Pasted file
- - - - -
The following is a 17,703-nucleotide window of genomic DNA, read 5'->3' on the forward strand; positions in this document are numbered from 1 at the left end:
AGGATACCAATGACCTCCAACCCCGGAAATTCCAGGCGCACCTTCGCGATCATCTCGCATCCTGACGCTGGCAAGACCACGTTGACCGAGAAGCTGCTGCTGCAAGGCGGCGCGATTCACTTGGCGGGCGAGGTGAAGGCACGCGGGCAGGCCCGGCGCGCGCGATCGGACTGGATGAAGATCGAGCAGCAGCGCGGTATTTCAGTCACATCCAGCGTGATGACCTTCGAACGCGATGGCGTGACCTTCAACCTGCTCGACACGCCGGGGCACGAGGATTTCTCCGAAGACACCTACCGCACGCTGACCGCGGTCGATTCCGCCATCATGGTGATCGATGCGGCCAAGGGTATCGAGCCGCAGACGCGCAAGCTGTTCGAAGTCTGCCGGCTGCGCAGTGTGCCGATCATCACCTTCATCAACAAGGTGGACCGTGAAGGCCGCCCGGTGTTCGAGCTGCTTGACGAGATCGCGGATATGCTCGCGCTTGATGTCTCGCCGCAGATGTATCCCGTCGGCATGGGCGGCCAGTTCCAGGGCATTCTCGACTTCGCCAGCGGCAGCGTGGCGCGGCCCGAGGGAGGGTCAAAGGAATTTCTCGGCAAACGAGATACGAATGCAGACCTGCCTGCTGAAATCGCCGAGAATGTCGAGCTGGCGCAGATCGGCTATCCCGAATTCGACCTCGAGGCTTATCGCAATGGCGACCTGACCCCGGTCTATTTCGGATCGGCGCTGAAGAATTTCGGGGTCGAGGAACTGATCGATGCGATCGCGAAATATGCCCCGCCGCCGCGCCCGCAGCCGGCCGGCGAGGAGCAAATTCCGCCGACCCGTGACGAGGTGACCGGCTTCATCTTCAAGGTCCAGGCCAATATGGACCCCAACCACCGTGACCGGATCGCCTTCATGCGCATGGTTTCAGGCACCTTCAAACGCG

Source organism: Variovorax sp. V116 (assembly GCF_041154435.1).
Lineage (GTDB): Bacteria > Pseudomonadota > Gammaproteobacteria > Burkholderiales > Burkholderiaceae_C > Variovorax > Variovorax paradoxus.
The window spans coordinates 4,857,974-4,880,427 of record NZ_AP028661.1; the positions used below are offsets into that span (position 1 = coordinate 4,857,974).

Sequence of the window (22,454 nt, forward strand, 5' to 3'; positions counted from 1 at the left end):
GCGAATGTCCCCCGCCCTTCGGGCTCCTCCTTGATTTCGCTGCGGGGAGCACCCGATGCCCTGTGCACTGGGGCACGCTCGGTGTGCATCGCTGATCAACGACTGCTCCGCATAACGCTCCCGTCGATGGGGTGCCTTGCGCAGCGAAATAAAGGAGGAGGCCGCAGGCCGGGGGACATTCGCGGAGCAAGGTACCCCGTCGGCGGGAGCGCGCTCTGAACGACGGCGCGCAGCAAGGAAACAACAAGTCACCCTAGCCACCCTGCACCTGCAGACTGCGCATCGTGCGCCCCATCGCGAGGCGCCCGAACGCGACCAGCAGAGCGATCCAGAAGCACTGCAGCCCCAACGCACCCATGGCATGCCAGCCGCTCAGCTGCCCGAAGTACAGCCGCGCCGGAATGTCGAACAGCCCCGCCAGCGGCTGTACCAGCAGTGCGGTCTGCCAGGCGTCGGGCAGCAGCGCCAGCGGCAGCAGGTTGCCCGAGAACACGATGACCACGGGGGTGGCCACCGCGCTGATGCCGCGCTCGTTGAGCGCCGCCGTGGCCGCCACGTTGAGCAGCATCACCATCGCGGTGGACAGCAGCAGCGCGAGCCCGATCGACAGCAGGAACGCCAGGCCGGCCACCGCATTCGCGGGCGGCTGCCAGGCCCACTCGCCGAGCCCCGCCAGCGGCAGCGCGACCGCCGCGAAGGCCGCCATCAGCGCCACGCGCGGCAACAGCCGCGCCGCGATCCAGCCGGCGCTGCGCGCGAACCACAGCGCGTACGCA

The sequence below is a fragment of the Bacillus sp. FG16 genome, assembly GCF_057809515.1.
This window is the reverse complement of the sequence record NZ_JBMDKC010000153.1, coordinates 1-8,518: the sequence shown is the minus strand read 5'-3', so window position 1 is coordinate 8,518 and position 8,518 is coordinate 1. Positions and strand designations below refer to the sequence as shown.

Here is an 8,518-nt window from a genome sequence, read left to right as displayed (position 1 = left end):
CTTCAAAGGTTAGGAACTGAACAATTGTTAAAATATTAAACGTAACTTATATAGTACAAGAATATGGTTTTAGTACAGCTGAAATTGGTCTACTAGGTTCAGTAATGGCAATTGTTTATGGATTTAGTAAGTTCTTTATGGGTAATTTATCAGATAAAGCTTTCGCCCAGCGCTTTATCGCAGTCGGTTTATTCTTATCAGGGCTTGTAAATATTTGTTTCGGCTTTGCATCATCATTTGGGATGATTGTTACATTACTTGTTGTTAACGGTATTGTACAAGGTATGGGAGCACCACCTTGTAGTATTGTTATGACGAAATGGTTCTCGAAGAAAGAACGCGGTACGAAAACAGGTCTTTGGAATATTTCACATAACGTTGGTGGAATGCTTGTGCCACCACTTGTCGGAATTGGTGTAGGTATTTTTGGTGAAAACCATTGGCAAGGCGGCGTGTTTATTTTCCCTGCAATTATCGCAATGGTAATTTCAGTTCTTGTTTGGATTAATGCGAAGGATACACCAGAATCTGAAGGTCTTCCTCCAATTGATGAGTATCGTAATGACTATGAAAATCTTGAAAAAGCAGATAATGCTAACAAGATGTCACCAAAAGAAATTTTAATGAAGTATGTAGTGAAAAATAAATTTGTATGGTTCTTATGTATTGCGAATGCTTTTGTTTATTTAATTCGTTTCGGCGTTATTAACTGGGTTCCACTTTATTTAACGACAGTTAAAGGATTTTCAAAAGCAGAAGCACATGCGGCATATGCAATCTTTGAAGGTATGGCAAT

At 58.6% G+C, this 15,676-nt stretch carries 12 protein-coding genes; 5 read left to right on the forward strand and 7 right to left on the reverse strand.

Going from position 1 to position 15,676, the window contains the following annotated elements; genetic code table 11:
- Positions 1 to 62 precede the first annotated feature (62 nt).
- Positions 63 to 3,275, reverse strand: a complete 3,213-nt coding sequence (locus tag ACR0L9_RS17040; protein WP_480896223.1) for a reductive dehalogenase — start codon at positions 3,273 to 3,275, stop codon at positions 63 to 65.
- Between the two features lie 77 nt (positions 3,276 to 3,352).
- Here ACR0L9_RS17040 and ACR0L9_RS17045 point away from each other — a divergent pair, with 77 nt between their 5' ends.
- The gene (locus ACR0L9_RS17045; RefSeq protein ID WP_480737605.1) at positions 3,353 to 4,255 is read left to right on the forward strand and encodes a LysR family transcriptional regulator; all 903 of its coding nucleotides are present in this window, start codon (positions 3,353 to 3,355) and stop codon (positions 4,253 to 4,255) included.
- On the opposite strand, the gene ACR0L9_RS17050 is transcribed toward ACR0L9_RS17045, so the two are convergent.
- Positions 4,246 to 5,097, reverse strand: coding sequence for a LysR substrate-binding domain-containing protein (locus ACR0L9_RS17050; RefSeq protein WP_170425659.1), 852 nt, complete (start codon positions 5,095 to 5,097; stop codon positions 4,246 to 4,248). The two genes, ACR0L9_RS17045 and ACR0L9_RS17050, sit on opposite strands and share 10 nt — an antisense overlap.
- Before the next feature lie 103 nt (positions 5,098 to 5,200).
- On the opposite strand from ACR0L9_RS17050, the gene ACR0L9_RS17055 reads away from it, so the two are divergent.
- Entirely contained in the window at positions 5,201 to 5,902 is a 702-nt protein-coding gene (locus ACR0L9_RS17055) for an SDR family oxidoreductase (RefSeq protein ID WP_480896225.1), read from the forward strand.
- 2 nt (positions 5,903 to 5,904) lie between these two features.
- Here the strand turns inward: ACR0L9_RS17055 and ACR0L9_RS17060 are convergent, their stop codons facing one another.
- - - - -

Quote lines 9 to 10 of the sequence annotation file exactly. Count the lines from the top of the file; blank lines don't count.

This window is the reverse complement of the sequence record NZ_JBMDKC010000153.1, coordinates 1-8,518: the sequence shown is the minus strand read 5'-3', so window position 1 is coordinate 8,518 and position 8,518 is coordinate 1. Positions and strand designations below refer to the sequence as shown.

Here is an 8,518-nt window from a genome sequence, read left to right as displayed (position 1 = left end):